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The Golf House Club

Speak to anyone who has played Elie and you will find yourself caught in a monsoon of adjectives that will make you desperate to play there. You see, this is a special golf experience and one of those timeless clubs that oozes charm at every turn.

Not many, if any, golf clubs are named after their clubhouse but in 1875 The Golf House Club, Elie came to life. Like many an old course, Elie began life as a nine-holer and grew to eighteen with Old Tom Morris completing the final holes to make it pretty much the course we see today. The links at Elie is still used by a few golf clubs who share the wonderful course.

As you make your way to the property you see a stunning clubhouse and a starter’s hut with a high mast sticking out of it. This is one of the first things that will make you smile about Elie, the high mast is actually a salvaged periscope from HMS Excalibur. The wonderful piece of naval paraphernalia is used to make sure the 1st hole is clear for play and you can even have a look through it yourself.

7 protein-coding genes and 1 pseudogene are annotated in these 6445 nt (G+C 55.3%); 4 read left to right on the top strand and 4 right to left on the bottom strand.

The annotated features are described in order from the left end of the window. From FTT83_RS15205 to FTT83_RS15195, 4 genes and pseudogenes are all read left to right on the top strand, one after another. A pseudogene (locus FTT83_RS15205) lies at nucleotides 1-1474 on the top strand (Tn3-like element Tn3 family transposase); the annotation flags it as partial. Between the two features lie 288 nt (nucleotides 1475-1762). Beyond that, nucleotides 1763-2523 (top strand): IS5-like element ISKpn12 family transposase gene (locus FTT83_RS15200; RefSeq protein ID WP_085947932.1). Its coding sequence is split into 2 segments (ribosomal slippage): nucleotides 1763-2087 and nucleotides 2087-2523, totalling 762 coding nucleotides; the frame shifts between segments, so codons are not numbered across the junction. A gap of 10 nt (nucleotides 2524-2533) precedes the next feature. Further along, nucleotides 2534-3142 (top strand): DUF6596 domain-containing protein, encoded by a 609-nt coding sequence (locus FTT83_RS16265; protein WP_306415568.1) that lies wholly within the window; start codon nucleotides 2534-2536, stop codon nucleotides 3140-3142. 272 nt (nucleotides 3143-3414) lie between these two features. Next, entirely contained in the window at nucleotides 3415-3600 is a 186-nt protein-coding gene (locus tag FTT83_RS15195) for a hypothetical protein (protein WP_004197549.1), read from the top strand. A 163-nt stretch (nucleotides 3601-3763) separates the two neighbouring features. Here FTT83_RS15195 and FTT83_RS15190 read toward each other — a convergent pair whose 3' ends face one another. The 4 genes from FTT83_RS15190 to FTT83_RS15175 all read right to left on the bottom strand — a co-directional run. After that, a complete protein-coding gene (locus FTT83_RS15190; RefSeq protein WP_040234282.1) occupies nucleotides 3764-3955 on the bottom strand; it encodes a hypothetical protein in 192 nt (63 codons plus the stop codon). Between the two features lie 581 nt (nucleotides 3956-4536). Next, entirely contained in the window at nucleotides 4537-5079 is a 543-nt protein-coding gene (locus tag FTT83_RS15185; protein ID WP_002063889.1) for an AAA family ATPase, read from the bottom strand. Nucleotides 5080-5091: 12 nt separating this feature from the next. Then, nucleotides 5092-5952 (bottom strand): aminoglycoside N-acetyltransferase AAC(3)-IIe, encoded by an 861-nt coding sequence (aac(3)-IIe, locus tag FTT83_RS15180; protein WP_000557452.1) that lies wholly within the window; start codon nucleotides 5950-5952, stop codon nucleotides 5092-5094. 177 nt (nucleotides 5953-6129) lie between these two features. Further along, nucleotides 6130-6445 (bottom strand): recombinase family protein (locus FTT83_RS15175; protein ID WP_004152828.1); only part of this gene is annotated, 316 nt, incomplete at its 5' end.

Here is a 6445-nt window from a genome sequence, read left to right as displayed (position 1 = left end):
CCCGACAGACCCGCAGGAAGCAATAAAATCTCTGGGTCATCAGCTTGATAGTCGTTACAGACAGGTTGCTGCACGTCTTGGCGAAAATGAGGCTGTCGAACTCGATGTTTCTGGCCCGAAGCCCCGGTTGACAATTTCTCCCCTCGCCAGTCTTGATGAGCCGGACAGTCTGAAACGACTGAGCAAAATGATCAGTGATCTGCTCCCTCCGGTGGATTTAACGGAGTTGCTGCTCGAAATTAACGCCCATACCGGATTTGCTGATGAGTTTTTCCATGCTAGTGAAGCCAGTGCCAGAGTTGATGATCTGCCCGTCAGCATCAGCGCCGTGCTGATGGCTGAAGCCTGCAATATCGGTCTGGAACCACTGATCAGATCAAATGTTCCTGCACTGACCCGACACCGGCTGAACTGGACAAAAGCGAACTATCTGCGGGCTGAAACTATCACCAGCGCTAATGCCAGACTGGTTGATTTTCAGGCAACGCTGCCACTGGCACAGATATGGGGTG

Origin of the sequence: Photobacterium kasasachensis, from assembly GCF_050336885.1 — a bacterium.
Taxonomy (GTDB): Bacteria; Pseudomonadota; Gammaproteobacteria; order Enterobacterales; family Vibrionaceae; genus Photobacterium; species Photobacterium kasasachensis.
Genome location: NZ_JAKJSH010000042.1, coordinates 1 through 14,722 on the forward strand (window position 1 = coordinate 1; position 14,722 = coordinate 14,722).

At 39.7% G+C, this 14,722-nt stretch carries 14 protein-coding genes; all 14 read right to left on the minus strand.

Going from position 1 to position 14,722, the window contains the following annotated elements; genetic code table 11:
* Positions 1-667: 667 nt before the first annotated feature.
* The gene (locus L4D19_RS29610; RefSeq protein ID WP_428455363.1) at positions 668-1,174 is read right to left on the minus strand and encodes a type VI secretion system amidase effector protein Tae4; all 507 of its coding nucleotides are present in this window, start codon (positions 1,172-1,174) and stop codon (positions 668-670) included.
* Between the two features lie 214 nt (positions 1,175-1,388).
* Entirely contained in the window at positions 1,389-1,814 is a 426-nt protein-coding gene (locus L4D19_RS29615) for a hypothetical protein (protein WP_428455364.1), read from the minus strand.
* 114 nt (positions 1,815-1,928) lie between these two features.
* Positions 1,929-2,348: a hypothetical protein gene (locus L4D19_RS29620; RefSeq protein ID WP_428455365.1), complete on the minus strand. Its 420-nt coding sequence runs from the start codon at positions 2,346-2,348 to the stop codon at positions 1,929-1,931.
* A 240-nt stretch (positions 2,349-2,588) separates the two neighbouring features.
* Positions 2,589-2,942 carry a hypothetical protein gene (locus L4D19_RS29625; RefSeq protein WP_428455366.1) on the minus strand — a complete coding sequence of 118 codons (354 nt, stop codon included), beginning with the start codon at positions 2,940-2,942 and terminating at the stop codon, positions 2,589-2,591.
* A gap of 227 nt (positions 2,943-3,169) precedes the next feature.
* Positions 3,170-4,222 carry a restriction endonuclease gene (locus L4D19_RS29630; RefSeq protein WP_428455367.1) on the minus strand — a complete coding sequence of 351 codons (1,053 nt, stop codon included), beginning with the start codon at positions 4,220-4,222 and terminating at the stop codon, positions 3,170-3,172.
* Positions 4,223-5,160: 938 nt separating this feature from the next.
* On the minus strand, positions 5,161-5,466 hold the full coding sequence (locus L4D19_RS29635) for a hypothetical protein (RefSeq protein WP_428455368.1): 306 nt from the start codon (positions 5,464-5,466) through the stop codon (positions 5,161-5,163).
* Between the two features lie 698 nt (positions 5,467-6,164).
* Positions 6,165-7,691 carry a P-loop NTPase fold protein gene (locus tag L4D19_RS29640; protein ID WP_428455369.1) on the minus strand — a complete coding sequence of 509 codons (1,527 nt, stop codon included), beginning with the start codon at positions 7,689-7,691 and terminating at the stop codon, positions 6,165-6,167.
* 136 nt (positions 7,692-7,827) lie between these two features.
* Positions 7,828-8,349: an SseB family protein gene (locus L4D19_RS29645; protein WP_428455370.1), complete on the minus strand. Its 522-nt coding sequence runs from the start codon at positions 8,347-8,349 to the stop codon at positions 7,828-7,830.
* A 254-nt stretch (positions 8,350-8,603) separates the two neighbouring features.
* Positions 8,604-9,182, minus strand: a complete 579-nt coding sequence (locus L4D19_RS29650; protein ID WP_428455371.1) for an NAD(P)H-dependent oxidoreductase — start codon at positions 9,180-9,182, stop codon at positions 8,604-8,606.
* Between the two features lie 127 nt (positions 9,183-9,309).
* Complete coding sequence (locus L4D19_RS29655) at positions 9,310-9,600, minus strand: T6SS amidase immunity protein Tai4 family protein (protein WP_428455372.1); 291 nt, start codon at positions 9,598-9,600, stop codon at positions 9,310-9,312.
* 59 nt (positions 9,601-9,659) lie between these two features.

The opening hole is a great start and sets the scene for your round beautifully. You face a wall of fairway and your opening shot is blind. As you walk up the hill the hole reveals itself and you know you have started a round of golf that you are going to remember. 

If that big reveal wasn’t enough for you, as you get up to the 2nd green you get a glorious vista of the towns of Elie and Earlsferry.  You get to enjoy this view of the Firth of Forth for longer as you stand on the 3rd tee and look down on one of the most picturesque par threes you will ever see. This is a course that sets its stall out early and doesn’t disappoint.

Elie just continues to deliver those “wow” moments and just as you regain your breath it is taken away from you again. The 6th hole has you play down towards the water, you get another big reveal as you climb over the camber of the fairway and the panorama comes into view. You wouldn’t be judged for taking a moment here to just savour it. Don’t get too distracted though, this hole is well protected by various hungry bunkers awaiting you ball.

The back nine starts with a flurry. The 10th hole, Lundar’s Law, is out on a rocky peninsula of sorts, don’t over-hit your drive here or your ball will end up in a sandy or watery grave. The hole is named after the large stony mound that sits to the left of the treacherous green.